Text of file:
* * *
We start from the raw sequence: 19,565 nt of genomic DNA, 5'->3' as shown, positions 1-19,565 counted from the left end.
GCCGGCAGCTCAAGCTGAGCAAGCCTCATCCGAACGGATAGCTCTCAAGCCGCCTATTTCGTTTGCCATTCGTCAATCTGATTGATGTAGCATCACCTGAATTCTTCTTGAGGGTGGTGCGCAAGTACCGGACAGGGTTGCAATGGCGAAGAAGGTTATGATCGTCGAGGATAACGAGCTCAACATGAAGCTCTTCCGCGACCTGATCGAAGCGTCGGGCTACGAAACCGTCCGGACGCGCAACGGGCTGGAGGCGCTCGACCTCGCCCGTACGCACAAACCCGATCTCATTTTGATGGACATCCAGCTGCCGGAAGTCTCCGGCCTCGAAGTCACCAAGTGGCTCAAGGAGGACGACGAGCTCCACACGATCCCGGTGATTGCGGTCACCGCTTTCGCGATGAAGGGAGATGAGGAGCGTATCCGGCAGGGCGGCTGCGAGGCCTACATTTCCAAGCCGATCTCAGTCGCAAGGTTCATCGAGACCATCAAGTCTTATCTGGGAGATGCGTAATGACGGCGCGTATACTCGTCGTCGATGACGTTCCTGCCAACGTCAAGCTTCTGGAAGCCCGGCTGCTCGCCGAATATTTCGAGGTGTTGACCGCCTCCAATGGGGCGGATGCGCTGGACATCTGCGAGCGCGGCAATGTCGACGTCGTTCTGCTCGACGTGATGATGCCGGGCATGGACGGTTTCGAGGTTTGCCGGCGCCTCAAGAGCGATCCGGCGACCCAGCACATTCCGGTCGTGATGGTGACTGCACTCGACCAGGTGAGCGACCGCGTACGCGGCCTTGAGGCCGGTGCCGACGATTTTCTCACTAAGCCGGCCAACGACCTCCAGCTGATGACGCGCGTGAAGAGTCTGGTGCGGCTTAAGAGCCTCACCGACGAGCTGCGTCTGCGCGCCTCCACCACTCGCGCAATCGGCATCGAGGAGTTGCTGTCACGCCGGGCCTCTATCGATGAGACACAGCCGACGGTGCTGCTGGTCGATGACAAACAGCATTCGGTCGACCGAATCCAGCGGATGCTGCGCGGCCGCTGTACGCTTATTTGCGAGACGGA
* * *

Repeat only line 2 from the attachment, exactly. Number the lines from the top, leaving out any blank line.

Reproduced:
GCCGGCAGCTCAAGCTGAGCAAGCCTCATCCGAACGGATAGCTCTCAAGCCGCCTATTTCGTTTGCCATTCGTCAATCTGATTGATGTAGCATCACCTGAATTCTTCTTGAGGGTGGTGCGCAAGTACCGGACAGGGTTGCAATGGCGAAGAAGGTTATGATCGTCGAGGATAACGAGCTCAACATGAAGCTCTTCCGCGACCTGATCGAAGCGTCGGGCTACGAAACCGTCCGGACGCGCAACGGGCTGGAGGCGCTCGACCTCGCCCGTACGCACAAACCCGATCTCATTTTGATGGACATCCAGCTGCCGGAAGTCTCCGGCCTCGAAGTCACCAAGTGGCTCAAGGAGGACGACGAGCTCCACACGATCCCGGTGATTGCGGTCACCGCTTTCGCGATGAAGGGAGATGAGGAGCGTATCCGGCAGGGCGGCTGCGAGGCCTACATTTCCAAGCCGATCTCAGTCGCAAGGTTCATCGAGACCATCAAGTCTTATCTGGGAGATGCGTAATGACGGCGCGTATACTCGTCGTCGATGACGTTCCTGCCAACGTCAAGCTTCTGGAAGCCCGGCTGCTCGCCGAATATTTCGAGGTGTTGACCGCCTCCAATGGGGCGGATGCGCTGGACATCTGCGAGCGCGGCAATGTCGACGTCGTTCTGCTCGACGTGATGATGCCGGGCATGGACGGTTTCGAGGTTTGCCGGCGCCTCAAGAGCGATCCGGCGACCCAGCACATTCCGGTCGTGATGGTGACTGCACTCGACCAGGTGAGCGACCGCGTACGCGGCCTTGAGGCCGGTGCCGACGATTTTCTCACTAAGCCGGCCAACGACCTCCAGCTGATGACGCGCGTGAAGAGTCTGGTGCGGCTTAAGAGCCTCACCGACGAGCTGCGTCTGCGCGCCTCCACCACTCGCGCAATCGGCATCGAGGAGTTGCTGTCACGCCGGGCCTCTATCGATGAGACACAGCCGACGGTGCTGCTGGTCGATGACAAACAGCATTCGGTCGACCGAATCCAGCGGATGCTGCGCGGCCGCTGTACGCTTATTTGCGAGACGGA